Companies tend to shy away from implementing multi-factor authentication because they think it can damage the user experience. But there is a growing awareness of password theft and, as such, it is likely that we will see a number of companies and websites implementing multi factor authentication as standard.

  1. Adoption of Advanced Cybersecurity Tech

There are many new cybersecurity technologies emerging which we will probably see a wider adoption of in 2018. For example, the use of remote browsers can be useful to isolate your user’s browsing session from the main network.

Speaking of networks, deploying an encrypted VPN can be much more efficient deterrent than a single firewall and antivirus, keeping malware and sniffing well out of striking distance.

Also, dispersion technologies which imitate a company’s most valuable assets act as a honeypot trap for attackers trying to steal the data.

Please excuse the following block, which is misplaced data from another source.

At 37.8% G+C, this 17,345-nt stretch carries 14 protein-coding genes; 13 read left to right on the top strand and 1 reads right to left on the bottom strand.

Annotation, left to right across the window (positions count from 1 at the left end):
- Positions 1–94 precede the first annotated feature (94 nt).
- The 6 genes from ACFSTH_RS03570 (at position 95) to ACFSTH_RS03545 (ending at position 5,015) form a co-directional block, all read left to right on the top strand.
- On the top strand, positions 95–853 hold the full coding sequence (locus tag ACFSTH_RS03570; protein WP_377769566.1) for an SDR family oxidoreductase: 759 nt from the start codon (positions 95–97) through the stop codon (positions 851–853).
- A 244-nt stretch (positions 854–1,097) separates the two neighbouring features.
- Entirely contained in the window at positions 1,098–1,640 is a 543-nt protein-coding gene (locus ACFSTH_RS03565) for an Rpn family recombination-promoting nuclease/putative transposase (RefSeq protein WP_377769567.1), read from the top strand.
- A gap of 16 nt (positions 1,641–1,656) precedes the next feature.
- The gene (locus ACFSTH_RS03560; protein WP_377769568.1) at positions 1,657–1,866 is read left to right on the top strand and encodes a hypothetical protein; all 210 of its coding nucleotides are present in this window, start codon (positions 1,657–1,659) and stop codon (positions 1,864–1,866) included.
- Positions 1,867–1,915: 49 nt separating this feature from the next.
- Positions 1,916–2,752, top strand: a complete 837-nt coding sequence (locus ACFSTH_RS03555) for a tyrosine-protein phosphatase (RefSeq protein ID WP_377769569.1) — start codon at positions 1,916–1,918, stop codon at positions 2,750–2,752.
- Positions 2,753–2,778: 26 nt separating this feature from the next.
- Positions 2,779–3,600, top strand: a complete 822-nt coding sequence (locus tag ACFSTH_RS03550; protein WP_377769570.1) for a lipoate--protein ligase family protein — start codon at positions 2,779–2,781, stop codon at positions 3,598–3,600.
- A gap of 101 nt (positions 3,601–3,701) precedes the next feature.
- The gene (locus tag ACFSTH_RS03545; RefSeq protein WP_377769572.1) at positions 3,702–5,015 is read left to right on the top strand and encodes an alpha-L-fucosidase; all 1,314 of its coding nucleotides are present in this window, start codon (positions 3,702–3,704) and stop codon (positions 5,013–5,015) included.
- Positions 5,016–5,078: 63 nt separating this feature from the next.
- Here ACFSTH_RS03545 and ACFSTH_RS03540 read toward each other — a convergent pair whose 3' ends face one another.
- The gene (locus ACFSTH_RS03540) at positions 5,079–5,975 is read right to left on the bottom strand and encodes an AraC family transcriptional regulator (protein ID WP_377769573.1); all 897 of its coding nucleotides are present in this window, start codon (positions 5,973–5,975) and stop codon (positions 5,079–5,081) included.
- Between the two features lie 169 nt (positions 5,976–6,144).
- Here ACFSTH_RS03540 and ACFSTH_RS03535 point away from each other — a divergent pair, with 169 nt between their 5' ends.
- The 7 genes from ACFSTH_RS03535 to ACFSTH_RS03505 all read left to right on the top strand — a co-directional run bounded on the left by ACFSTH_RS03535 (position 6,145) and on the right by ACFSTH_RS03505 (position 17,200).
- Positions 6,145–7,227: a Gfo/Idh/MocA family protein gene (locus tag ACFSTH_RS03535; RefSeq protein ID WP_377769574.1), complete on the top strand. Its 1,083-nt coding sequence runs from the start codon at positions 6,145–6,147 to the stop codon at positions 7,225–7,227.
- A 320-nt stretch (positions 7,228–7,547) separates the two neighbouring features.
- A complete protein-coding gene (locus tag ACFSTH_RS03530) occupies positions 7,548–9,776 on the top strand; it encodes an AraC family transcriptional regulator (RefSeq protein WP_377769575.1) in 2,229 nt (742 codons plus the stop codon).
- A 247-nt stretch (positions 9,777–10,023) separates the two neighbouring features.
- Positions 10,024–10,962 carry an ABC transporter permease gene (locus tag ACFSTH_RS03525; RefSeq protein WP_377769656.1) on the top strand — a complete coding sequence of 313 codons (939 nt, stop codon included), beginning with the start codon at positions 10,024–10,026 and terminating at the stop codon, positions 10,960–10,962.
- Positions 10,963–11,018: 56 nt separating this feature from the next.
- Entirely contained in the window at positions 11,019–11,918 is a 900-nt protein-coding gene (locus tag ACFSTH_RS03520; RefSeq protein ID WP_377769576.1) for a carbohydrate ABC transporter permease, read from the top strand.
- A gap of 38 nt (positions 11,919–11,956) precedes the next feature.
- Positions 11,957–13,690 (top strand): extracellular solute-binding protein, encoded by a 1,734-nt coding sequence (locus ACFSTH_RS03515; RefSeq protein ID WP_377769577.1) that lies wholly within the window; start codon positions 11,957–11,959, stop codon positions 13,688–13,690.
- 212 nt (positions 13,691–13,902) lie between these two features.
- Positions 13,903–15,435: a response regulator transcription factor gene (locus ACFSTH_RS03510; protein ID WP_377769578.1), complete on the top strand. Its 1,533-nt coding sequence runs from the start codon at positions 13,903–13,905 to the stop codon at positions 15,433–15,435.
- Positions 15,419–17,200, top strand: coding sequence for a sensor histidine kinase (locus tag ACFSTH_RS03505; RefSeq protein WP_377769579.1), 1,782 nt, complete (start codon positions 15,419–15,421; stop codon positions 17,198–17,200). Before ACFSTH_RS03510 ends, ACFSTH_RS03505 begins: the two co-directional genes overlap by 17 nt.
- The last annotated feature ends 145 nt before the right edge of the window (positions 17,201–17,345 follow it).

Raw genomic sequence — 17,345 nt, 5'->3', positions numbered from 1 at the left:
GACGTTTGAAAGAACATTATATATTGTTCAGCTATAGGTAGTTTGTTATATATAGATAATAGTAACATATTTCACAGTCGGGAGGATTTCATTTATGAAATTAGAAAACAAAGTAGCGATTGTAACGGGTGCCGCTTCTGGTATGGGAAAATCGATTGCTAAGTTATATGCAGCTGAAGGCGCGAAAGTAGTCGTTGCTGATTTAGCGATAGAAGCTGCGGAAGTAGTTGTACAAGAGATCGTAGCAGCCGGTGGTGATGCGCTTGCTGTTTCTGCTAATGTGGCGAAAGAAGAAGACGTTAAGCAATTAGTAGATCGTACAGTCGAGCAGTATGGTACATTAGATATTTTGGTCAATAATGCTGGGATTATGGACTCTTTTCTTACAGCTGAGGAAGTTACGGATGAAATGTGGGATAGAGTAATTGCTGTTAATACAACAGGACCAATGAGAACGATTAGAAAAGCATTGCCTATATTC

Plus, there will be developments in the use of technologies which can detect and respond to strange behaviour. Endpoint Detection Response systems can monitor endpoints and alert system security admins of suspicious behaviour. Also, network traffic analysis can be used to determine the type, size and origin of data packets, helping to prevent DDoS attacks which can bring down entire networks.

Cybersecurity is a serious industry and is worth over $120 billion. We will only see it grow in the years to come. If you want to learn more about cybercrime and cybersecurity, check out our infographic below.

Cyber crimes Infographic 2018

Karthik Reddy

Karthik Reddy, Community Manager at bestvpns.co.uk, is the author of India’s Number 1 travel blog. Boasting an MBA in computer science, he once decided to get away from the office desk life and take a breathtaking journey around the world. He is eager to use the power of the global network to inspire others. A passionate traveler and photography enthusiast, he aspires to share his experiences and help people see the world through his lens.